Many of us have experienced that annoying, unhelpful call centre agent engaging with you like a robot reading from a rule book and woefully failing to address the issue at hand. The examples abound.
Take the customer who found himself arguing for several minutes with a call center agent about his name in responding to a security question. It took the call center manager to intervene, realising that that customer’s name may have been captured wrongly and used alternative means to verify the customer. He realised the customer had a very unique set of names and that the way he pronounced his surname did not match the spelling of it. He asked the client to spell his surname and very quickly satisfied himself as to his identity. Why could the call centre agent not move beyond the rules and think outside the box?
Another customer trying to get a refund from an internet provider for 2 months when their service was down was shuffled between technical support that logged the claim with finance and finance who were to approve it with the two departments blaming each other. Customers could not care less about the internal machinations of a company, they see the brand and expect the products or services promised to be delivered seamlessly and not get drawn into a blame game between departments. Why would the supervisors and managers think its ok to draw a client into internal issues? Why do staff at times behave like poorly programmed robots when common sense judgements are called for in customer interactions.
Unfortunately, this and other examples are not isolated but all too common a frustration of clients in dealing with very big brands. Its seems very obvious that delighting your customers consistently in all customer journeys, sales, service, complaints, renewal and exit should be any company’s focus. Often, effort is put into a great customer experience at sale, but not in other customer journeys. Research by Cap Gemini and Ernst and Young covering 2007-2013 found that customer experience leaders created 20% more value than the S&P 500 index. Worryingly only 5-10% of large companies get a great client experience consistently right. So why do so many companies get it wrong and what can they do about it?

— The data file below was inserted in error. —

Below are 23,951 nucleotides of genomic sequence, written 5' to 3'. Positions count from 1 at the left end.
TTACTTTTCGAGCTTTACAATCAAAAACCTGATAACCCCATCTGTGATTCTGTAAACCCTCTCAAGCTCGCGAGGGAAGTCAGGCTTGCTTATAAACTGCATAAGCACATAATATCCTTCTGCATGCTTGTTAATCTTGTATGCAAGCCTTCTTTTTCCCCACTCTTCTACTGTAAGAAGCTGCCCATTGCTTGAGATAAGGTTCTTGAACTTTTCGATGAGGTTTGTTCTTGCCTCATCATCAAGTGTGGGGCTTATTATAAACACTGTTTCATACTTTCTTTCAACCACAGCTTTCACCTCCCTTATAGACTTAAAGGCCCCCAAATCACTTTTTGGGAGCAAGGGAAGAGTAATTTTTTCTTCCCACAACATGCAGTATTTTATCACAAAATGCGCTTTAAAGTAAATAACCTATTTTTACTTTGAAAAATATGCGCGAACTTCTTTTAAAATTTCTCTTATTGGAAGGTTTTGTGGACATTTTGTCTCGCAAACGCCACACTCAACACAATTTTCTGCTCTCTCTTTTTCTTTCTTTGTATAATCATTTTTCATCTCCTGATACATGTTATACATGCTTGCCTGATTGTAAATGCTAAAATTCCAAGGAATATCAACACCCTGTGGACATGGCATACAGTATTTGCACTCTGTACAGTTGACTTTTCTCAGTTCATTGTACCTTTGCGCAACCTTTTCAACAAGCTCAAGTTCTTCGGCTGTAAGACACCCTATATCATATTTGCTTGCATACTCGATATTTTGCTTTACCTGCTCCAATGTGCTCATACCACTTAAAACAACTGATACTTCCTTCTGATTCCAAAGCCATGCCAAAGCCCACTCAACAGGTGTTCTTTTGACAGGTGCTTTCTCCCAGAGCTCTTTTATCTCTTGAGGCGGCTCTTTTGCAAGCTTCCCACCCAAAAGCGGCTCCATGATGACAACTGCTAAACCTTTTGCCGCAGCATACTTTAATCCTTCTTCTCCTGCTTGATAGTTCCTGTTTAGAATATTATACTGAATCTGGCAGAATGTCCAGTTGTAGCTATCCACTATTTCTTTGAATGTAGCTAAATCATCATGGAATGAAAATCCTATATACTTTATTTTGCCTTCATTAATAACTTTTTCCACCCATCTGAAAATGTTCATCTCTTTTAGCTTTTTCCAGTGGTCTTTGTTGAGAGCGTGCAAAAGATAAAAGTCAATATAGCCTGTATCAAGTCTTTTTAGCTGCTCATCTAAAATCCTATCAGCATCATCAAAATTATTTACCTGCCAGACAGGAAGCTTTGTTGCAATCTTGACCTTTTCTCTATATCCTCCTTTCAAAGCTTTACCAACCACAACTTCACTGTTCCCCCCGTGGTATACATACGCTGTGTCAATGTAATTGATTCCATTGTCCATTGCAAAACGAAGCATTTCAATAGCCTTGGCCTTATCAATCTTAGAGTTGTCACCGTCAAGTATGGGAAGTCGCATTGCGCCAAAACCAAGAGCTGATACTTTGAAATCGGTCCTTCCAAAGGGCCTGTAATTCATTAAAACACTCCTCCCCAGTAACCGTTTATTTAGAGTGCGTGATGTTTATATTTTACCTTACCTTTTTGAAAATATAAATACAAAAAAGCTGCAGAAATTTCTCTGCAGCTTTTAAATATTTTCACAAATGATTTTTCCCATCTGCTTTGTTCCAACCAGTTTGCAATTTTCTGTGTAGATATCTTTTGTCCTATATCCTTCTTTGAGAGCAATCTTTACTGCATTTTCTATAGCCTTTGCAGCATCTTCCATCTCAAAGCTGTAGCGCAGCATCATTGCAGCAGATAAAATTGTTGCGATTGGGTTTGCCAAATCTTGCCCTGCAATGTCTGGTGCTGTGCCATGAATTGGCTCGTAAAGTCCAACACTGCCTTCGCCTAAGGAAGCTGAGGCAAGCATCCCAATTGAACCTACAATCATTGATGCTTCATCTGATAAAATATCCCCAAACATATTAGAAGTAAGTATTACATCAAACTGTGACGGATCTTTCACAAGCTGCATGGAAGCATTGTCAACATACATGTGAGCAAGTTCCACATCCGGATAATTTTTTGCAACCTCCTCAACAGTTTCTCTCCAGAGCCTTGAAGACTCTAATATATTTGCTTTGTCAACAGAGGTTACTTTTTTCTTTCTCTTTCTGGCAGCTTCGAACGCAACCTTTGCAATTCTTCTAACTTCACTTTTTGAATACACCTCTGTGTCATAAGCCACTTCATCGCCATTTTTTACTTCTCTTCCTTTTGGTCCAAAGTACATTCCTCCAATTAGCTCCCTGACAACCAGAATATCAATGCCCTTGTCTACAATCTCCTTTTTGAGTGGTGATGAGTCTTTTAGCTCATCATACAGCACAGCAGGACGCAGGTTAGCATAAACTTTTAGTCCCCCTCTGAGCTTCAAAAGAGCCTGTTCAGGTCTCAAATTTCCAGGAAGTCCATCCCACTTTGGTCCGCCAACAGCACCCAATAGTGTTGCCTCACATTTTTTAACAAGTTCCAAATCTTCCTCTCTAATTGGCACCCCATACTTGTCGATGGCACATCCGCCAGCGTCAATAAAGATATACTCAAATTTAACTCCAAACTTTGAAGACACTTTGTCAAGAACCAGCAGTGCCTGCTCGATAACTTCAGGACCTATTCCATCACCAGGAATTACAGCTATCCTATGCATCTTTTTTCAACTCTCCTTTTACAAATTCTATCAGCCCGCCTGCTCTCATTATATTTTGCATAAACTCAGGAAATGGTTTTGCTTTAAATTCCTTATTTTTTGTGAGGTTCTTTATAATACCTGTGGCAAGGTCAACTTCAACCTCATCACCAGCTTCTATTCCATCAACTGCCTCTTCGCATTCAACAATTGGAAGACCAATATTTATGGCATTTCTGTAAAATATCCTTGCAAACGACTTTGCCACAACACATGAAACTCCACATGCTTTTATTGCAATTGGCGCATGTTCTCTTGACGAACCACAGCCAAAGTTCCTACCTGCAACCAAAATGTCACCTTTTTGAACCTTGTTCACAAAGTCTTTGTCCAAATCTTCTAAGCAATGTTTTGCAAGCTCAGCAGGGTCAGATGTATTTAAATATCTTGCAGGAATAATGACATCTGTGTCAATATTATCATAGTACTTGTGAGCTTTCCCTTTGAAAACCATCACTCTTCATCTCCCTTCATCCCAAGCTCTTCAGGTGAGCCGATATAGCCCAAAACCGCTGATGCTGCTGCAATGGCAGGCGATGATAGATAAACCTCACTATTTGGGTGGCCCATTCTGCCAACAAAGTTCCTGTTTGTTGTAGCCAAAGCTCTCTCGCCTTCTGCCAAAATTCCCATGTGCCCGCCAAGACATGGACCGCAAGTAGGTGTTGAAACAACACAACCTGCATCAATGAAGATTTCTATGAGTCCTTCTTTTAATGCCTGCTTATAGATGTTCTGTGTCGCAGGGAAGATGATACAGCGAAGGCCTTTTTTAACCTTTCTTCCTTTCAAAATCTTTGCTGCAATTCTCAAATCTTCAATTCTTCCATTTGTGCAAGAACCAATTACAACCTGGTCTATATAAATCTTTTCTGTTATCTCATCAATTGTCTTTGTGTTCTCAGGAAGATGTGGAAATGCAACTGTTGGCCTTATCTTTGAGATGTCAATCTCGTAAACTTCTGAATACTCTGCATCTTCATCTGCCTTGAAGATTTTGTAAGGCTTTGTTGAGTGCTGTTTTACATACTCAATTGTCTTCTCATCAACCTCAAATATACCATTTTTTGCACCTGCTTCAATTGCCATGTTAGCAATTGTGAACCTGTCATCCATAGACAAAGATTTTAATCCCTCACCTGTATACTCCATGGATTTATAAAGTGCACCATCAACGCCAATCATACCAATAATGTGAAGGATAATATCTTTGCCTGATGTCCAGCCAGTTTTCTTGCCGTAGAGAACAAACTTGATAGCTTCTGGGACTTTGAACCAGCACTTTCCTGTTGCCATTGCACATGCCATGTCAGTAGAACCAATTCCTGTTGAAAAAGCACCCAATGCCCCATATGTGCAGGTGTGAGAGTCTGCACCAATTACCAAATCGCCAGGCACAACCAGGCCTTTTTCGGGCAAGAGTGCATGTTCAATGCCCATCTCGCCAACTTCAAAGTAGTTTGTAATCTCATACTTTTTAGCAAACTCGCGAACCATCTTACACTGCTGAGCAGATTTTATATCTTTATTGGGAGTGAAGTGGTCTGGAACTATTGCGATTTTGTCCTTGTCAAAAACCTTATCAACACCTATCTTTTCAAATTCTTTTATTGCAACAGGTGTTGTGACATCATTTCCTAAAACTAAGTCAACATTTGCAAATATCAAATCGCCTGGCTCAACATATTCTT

Professor Roger Martin in the Execution Trap argues that the reason why implementation of strategy often fails is because there is a false distinction between strategy and execution, with the ‘higher ups’ in the organisation setting strategy and the staff brainlessly executing it. The problem with that characterisation he argues is that it leaves employees as choiceless doers implementing a strategy from the top. What is required is to see strategy and execution as intertwined and involving a cascade of choices, with management making broader strategic choices and employees making daily choices aligned with the strategy. This approach is important because it releases employees to use their brain, to make common sense judgement responding to a customer’s interaction. Too often this is not the case and employees are straightjacketed into rules of behaviour that fail to recognise the invaluable input they can bring to a client experience. Companies often say their people are their greatest asset, but they hire them and promptly require them to comply with how things are done rather than equipping and encouraging them to change things for the better.